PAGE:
The direction by Barbara Brownell extraordinary and exquisite in scope and scale, while yet terribly specific in emotion and body language.
All three directors assemble gifted casts that comprehend the truths and complexities of the writing.
Stand-outs include: Cynthia Bryant in WHOSE PLOT IS THIS?, Mishia Marie Johnson in ART ATTACK, Bix Barnaba in INFESTING THE MOB and
Michael Robb (Man) (DESTINY & DAMAGE) who gives a convincing turn as a Greek God in charge of the “undeclared.”
Robb uses his face and body brilliantly and beautifully in cementing the part into our conscious and sub-conscious minds.
The actor has the courage to tackle a very difficult role, and succeeds because of his vision, talent and choice of playing the part as an every man.
Nearly stealing the program is Fox Carney (Robert) (CLIFFORD’S), (He) (THE UNFORGIVEABLE SIN OF FORGIVENESS)
The veteran Group Repertory Theatre performer proves adept here at drama and comedy.  In CLIFFORD’S, Carney is brilliant as a father who changes his opinion of his homosexual neighbor.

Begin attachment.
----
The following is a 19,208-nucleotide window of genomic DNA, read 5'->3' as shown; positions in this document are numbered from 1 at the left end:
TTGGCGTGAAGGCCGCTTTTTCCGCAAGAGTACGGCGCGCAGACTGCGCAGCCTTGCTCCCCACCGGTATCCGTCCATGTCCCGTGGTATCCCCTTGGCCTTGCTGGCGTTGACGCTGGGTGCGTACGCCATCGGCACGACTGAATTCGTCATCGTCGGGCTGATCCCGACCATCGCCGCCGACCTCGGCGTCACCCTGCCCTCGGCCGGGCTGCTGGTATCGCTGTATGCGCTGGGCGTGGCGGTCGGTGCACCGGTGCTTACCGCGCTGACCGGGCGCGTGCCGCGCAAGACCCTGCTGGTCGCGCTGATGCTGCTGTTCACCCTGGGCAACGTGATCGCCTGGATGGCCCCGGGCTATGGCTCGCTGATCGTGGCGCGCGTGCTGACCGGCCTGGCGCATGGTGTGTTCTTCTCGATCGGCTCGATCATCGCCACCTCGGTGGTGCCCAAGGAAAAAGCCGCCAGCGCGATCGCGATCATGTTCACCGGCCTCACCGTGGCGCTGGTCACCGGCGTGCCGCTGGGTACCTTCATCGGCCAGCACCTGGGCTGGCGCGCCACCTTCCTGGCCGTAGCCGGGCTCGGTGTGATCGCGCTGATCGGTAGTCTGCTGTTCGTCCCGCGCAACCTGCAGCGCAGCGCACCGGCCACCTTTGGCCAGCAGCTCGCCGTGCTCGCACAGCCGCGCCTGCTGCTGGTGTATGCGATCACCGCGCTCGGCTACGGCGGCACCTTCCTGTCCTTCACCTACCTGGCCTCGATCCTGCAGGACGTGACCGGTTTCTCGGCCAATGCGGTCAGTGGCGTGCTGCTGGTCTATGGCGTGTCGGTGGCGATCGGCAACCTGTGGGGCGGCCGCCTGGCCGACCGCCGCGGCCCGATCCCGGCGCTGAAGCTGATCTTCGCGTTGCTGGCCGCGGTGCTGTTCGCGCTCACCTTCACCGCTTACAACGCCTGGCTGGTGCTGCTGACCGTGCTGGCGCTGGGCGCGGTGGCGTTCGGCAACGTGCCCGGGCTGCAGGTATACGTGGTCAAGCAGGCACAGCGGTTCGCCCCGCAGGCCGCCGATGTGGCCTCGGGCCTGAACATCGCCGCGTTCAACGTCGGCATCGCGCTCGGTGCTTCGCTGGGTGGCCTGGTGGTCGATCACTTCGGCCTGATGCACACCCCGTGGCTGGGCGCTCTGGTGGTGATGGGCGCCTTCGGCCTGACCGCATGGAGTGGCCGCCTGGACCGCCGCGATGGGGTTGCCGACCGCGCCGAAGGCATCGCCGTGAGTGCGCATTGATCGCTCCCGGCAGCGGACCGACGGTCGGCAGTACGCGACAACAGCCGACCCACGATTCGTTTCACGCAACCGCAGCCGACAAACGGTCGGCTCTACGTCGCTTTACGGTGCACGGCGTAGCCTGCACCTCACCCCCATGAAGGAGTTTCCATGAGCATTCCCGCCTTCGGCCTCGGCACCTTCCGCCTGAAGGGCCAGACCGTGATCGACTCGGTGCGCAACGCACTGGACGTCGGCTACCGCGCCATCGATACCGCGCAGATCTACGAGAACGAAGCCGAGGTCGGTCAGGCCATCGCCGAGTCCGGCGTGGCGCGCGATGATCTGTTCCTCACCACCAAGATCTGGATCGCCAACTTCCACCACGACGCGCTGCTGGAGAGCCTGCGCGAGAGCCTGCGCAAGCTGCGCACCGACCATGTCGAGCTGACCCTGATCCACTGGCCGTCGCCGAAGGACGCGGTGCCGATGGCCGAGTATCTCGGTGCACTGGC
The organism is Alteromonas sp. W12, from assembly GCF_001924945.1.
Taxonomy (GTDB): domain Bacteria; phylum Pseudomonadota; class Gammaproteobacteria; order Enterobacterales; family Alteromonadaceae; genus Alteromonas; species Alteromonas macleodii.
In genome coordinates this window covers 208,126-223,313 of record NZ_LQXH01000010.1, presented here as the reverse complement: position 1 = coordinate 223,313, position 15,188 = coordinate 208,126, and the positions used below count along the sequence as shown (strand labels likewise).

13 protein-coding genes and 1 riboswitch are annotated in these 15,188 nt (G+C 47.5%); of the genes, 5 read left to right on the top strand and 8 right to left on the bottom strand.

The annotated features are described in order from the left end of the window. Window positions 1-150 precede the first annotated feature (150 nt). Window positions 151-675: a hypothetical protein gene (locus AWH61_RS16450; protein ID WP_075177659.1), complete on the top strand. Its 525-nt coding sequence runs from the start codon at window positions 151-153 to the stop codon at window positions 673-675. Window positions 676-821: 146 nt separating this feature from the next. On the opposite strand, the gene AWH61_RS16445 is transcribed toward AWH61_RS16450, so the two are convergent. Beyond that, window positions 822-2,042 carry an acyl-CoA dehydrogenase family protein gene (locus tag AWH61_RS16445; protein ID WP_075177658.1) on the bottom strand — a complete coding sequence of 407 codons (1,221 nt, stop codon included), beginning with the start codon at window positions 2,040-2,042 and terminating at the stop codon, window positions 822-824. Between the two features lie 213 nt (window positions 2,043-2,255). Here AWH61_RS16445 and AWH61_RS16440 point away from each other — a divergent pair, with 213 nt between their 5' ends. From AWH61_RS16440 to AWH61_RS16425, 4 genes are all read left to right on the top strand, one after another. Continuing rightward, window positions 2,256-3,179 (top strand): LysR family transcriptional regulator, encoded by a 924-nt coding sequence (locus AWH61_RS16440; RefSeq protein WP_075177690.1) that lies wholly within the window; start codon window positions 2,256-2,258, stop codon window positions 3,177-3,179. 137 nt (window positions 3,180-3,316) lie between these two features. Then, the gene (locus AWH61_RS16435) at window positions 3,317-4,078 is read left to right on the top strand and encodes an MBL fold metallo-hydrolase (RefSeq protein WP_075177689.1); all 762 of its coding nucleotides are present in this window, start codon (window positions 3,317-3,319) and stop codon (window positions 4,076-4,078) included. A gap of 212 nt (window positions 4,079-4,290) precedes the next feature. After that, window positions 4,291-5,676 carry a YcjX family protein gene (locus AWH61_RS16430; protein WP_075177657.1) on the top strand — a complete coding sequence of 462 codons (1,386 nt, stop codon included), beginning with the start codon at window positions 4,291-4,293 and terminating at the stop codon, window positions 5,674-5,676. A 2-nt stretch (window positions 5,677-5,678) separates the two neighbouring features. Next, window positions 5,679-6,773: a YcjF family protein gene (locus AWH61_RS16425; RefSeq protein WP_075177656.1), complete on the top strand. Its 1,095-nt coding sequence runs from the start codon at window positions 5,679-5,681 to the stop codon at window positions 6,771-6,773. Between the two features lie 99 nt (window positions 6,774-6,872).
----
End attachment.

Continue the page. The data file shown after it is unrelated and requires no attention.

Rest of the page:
The transition comes spiritually and emotionally through his legs, arms and chest as well as his face.  In SIN, the longtime stage actor makes us, the audience, flip our wigs in laughter by upending the truth.
His light and airy touch display a deeply funny comedic actor.
But running away with the festival is Doug Haverty (CLIFFORD’S) whose simple, but atomic performance stayed in this critic’s mind on the first Sunday that he saw the festival all evening long, and which in its slow but 
budding brilliance proves that acting is nothing more than reacting, and genius little less than trusting everything and everyone but yourself.  Here, the veteran Group Repertory Theatre and stage actor, seems so 
comfortable that it is as if we are talking to him ourselves off-stage. 
Less is more.
When minimum converges with maximum on that very special place known as the stage, character portrayals are embedded karmatically and legends born dramatically.
This critic hopes to see Haverty on the boards of Los Angeles and North Hollywood again soon.
Furthering the message of the festival are the stellar technical direction of Kenny Harder, the disciplined stage management of Jody Bardin and the innovative and powerful sound design of Steve Shaw.    
All in all, the FESTIVAL OF NINE WINNING ONE-ACTS succeeds not because each one-act is perfect or somehow brilliant, but because together as a group the one-acts try to be the best that they can with what